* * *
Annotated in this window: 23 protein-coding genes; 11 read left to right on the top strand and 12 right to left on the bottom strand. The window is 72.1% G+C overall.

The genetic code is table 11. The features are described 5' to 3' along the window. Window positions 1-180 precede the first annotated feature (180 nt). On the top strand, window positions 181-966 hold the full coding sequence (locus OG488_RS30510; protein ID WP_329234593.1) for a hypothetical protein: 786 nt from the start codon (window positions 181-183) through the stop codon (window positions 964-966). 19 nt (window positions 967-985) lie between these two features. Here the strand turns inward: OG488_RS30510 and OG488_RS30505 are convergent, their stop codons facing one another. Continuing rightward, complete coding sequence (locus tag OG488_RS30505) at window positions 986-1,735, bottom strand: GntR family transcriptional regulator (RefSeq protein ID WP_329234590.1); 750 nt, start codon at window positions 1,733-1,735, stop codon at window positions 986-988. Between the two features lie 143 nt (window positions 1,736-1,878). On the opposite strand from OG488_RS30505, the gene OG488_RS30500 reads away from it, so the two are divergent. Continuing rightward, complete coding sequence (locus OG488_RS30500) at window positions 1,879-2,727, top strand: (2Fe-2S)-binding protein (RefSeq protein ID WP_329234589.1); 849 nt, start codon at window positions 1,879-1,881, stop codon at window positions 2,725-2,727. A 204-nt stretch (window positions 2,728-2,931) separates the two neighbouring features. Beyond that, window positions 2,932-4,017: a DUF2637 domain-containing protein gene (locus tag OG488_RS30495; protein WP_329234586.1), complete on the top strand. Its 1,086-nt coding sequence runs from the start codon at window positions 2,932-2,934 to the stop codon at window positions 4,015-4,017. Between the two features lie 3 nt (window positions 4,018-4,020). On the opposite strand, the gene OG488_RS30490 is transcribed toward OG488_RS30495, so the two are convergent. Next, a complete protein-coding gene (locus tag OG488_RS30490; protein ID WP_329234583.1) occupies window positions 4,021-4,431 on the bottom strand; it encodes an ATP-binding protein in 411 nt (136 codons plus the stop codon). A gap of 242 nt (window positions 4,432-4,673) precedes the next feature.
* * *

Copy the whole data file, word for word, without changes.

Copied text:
Annotated in this window: 23 protein-coding genes; 11 read left to right on the top strand and 12 right to left on the bottom strand. The window is 72.1% G+C overall.

The genetic code is table 11. The features are described 5' to 3' along the window. Window positions 1-180 precede the first annotated feature (180 nt). On the top strand, window positions 181-966 hold the full coding sequence (locus OG488_RS30510; protein ID WP_329234593.1) for a hypothetical protein: 786 nt from the start codon (window positions 181-183) through the stop codon (window positions 964-966). 19 nt (window positions 967-985) lie between these two features. Here the strand turns inward: OG488_RS30510 and OG488_RS30505 are convergent, their stop codons facing one another. Continuing rightward, complete coding sequence (locus tag OG488_RS30505) at window positions 986-1,735, bottom strand: GntR family transcriptional regulator (RefSeq protein ID WP_329234590.1); 750 nt, start codon at window positions 1,733-1,735, stop codon at window positions 986-988. Between the two features lie 143 nt (window positions 1,736-1,878). On the opposite strand from OG488_RS30505, the gene OG488_RS30500 reads away from it, so the two are divergent. Continuing rightward, complete coding sequence (locus OG488_RS30500) at window positions 1,879-2,727, top strand: (2Fe-2S)-binding protein (RefSeq protein ID WP_329234589.1); 849 nt, start codon at window positions 1,879-1,881, stop codon at window positions 2,725-2,727. A 204-nt stretch (window positions 2,728-2,931) separates the two neighbouring features. Beyond that, window positions 2,932-4,017: a DUF2637 domain-containing protein gene (locus tag OG488_RS30495; protein WP_329234586.1), complete on the top strand. Its 1,086-nt coding sequence runs from the start codon at window positions 2,932-2,934 to the stop codon at window positions 4,015-4,017. Between the two features lie 3 nt (window positions 4,018-4,020). On the opposite strand, the gene OG488_RS30490 is transcribed toward OG488_RS30495, so the two are convergent. Next, a complete protein-coding gene (locus tag OG488_RS30490; protein ID WP_329234583.1) occupies window positions 4,021-4,431 on the bottom strand; it encodes an ATP-binding protein in 411 nt (136 codons plus the stop codon). A gap of 242 nt (window positions 4,432-4,673) precedes the next feature.